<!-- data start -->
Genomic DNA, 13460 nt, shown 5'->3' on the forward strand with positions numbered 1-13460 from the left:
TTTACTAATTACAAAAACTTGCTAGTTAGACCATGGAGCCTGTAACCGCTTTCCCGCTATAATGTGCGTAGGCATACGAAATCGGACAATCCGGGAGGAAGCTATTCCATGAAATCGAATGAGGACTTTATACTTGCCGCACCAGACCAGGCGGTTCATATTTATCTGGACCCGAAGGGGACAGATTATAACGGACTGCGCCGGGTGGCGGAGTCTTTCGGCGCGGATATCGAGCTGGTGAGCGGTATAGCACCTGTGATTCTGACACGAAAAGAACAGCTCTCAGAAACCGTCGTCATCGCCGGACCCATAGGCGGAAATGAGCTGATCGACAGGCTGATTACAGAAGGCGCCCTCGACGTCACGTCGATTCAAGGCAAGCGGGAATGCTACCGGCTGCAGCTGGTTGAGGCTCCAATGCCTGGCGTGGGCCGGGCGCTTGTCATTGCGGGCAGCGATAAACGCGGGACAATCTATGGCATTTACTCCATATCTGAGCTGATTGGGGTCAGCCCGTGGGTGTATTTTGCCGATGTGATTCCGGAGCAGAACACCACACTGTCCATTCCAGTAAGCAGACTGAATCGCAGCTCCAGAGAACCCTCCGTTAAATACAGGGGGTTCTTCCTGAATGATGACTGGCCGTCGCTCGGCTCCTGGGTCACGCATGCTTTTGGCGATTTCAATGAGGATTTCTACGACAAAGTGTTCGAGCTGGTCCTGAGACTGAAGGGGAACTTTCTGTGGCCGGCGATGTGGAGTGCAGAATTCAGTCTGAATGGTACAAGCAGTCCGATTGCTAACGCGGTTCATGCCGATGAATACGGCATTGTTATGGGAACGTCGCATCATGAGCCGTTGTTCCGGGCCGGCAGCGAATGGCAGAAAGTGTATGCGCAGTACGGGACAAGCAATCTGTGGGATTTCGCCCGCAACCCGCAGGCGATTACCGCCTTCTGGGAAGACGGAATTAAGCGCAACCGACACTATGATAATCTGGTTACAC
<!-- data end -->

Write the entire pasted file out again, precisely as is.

Genomic DNA, 13460 nt, shown 5'->3' on the forward strand with positions numbered 1-13460 from the left:
TTTACTAATTACAAAAACTTGCTAGTTAGACCATGGAGCCTGTAACCGCTTTCCCGCTATAATGTGCGTAGGCATACGAAATCGGACAATCCGGGAGGAAGCTATTCCATGAAATCGAATGAGGACTTTATACTTGCCGCACCAGACCAGGCGGTTCATATTTATCTGGACCCGAAGGGGACAGATTATAACGGACTGCGCCGGGTGGCGGAGTCTTTCGGCGCGGATATCGAGCTGGTGAGCGGTATAGCACCTGTGATTCTGACACGAAAAGAACAGCTCTCAGAAACCGTCGTCATCGCCGGACCCATAGGCGGAAATGAGCTGATCGACAGGCTGATTACAGAAGGCGCCCTCGACGTCACGTCGATTCAAGGCAAGCGGGAATGCTACCGGCTGCAGCTGGTTGAGGCTCCAATGCCTGGCGTGGGCCGGGCGCTTGTCATTGCGGGCAGCGATAAACGCGGGACAATCTATGGCATTTACTCCATATCTGAGCTGATTGGGGTCAGCCCGTGGGTGTATTTTGCCGATGTGATTCCGGAGCAGAACACCACACTGTCCATTCCAGTAAGCAGACTGAATCGCAGCTCCAGAGAACCCTCCGTTAAATACAGGGGGTTCTTCCTGAATGATGACTGGCCGTCGCTCGGCTCCTGGGTCACGCATGCTTTTGGCGATTTCAATGAGGATTTCTACGACAAAGTGTTCGAGCTGGTCCTGAGACTGAAGGGGAACTTTCTGTGGCCGGCGATGTGGAGTGCAGAATTCAGTCTGAATGGTACAAGCAGTCCGATTGCTAACGCGGTTCATGCCGATGAATACGGCATTGTTATGGGAACGTCGCATCATGAGCCGTTGTTCCGGGCCGGCAGCGAATGGCAGAAAGTGTATGCGCAGTACGGGACAAGCAATCTGTGGGATTTCGCCCGCAACCCGCAGGCGATTACCGCCTTCTGGGAAGACGGAATTAAGCGCAACCGACACTATGATAATCTGGTTACAC